You can contact him here.


4 Comments on “ICANN Board To Consider .Jobs Expansion; Staff Reports on Public Comments

  1. John/ERE Community, why should the average corporate in house recruiter care about the outcome of this? I’m slow in catching up to this issue–I’m having trouble seeing why new domains with a .jobs is so threatening to an industry? Thanks for the news and hopefully future comments.

  2. Robert:

    This is what we included in our letter to ICANN regarding the impact of the proposed change for employers:

    Expanding the .jobs domain to non-company names is clearly harmful to employers. The sTLD was conceived as a way for job seekers to navigate directly and easily to employers’ jobs. The proposed expansion is an abuse of the sTLD’s purpose and is contrary to the intent behind its creation. It will cause confusion among job seekers and dilute the value of the .jobs brand to employers. Furthermore, the proliferation of .jobs-based sites resulting from the proposed change is likely to lead to penalization of valid company sites using the sTLD by major search engines like Google and Bing, which will reduce the amount of valuable candidate traffic to employers using the sTLD.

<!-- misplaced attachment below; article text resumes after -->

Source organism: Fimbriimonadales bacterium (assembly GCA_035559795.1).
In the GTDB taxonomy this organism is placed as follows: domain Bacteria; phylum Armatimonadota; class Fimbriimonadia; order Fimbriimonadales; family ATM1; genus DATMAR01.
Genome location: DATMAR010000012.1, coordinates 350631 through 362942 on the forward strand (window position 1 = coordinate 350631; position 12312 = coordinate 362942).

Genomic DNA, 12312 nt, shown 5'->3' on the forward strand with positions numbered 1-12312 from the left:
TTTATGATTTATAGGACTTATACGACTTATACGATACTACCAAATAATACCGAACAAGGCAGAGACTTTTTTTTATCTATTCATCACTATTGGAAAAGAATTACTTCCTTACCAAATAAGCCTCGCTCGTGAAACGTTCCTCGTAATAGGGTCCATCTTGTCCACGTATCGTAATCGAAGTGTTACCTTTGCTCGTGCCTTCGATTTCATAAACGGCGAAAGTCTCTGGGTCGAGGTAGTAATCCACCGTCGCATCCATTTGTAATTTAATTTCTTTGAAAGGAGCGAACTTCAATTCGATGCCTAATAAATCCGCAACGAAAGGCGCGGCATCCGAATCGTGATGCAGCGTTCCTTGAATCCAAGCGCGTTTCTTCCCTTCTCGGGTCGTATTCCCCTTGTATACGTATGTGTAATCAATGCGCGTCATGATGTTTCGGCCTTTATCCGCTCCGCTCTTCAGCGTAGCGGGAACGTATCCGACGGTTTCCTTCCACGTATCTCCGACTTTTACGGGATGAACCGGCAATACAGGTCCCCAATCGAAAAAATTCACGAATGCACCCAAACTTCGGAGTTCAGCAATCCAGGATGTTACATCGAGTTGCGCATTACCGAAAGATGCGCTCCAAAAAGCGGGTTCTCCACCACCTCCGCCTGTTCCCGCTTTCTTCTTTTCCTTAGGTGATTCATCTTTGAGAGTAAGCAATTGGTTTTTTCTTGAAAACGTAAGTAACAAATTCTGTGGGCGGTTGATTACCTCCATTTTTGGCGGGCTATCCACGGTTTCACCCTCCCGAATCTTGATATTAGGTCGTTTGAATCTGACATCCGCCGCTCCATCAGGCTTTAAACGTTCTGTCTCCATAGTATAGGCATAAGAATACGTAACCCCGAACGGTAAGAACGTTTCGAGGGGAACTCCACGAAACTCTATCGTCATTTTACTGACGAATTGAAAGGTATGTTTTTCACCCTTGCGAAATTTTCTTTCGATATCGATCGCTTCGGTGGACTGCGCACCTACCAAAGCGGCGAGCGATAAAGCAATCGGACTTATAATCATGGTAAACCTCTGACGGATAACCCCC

3. I find it interesting again that this issue is being cast as one of IAEWS/Job Boards versus EmployMedia/DEA. While admittedly many of the postings were from job boards, if one reads through the posted comments, there were also comments from veteran service organizations (like the VFW, VMW, VVA, etc), corporations, individuals and search engines, notably Google. This issue is all encompassing when it comes to who is involved.

    In answer to Robert Dromgoole as to why be concerned, I offer the following which were points in the VetJobs letter to ICANN:

    -This move by Employ Media will make employers susceptible to price gouging. While employers would theoretically be able to post their jobs for free on .jobs sites, the volume of such postings would virtually require that they purchase featured listings or other premium services, which only Employ Media would be authorized to sell.

    -This move by Employ Media would undermine the investment employers have made in their corporate career sites. Millions of employers now rely on their own corporate career sites to connect with job seekers. Many have invested heavily in optimizing those sites for search engines. Indeed, in an era of constrained resources, relying on search engine results is now a primary method of attracting job seekers. By pouring tens of thousands of new .jobs sites into the market, Employ Media will diminish if not destroy the effectiveness of that outreach effort.

    -This move by Employ Media will create a monopolistic pricing situation for Employ Media in the marketplace for featured job postings and other premium services on .jobs sites

    -This move by Employ Media will flood the Internet with .jobs sub-domains that undermine the value of the licenses purchased in good faith by employers under the current terms of the .jobs charter; and

    -This move by Employ Media will clog search engine results and thereby pervert the efforts of employers to raise the search engine ranking of their own corporate career sites and make it more difficult for candidates to find jobs.